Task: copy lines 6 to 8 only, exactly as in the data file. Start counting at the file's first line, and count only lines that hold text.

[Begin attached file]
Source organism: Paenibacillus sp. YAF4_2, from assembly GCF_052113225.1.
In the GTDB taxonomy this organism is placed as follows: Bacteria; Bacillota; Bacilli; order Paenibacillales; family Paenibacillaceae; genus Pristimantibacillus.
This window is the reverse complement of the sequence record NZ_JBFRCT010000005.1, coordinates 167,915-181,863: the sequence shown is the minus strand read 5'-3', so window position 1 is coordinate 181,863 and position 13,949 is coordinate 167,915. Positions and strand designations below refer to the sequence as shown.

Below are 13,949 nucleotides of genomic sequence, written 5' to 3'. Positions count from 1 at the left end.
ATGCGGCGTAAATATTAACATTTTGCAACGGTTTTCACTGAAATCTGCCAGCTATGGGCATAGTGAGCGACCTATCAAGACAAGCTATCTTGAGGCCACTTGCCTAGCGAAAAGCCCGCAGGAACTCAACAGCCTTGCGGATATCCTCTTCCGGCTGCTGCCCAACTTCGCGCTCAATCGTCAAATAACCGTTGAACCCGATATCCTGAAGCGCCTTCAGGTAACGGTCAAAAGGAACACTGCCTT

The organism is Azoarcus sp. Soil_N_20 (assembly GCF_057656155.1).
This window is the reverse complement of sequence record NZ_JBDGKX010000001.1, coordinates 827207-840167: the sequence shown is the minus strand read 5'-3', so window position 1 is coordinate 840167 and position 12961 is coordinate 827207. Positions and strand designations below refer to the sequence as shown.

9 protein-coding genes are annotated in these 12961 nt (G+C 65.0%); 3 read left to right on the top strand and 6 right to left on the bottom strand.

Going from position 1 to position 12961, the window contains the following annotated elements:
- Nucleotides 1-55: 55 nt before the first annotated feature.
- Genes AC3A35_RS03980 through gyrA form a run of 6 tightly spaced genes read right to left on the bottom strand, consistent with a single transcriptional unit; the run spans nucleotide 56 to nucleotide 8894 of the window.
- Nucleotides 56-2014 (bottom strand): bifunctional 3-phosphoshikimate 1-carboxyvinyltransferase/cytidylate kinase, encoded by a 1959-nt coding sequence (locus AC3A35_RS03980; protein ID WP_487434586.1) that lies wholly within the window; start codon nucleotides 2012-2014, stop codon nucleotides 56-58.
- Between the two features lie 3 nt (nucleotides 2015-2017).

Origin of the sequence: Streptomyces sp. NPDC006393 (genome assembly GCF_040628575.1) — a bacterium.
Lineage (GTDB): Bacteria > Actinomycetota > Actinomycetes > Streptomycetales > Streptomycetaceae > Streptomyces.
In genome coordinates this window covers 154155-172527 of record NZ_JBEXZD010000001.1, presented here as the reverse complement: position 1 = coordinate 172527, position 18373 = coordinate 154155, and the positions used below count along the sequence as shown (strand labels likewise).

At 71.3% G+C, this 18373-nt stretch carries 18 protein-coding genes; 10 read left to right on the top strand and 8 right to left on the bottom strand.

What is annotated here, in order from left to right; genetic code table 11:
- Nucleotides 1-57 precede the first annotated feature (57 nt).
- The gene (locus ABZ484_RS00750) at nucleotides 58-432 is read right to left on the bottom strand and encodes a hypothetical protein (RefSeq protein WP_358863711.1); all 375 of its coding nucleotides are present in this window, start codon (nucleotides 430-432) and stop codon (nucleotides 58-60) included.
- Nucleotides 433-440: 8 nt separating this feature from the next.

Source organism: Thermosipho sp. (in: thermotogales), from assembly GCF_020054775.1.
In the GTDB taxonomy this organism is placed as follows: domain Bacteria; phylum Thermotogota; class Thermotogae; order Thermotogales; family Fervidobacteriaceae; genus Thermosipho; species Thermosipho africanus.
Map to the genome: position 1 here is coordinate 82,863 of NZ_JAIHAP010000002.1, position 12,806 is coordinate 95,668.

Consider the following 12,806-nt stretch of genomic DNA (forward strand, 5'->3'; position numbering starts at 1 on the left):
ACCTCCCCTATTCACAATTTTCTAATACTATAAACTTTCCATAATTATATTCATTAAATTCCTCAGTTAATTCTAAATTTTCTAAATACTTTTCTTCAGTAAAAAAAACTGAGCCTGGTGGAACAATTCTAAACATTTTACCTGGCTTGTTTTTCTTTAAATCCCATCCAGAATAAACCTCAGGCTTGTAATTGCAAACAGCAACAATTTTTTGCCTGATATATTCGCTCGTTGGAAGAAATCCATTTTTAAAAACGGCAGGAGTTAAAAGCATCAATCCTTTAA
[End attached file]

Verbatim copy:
The organism is Azoarcus sp. Soil_N_20 (assembly GCF_057656155.1).
This window is the reverse complement of sequence record NZ_JBDGKX010000001.1, coordinates 827207-840167: the sequence shown is the minus strand read 5'-3', so window position 1 is coordinate 840167 and position 12961 is coordinate 827207. Positions and strand designations below refer to the sequence as shown.

9 protein-coding genes are annotated in these 12961 nt (G+C 65.0%); 3 read left to right on the top strand and 6 right to left on the bottom strand.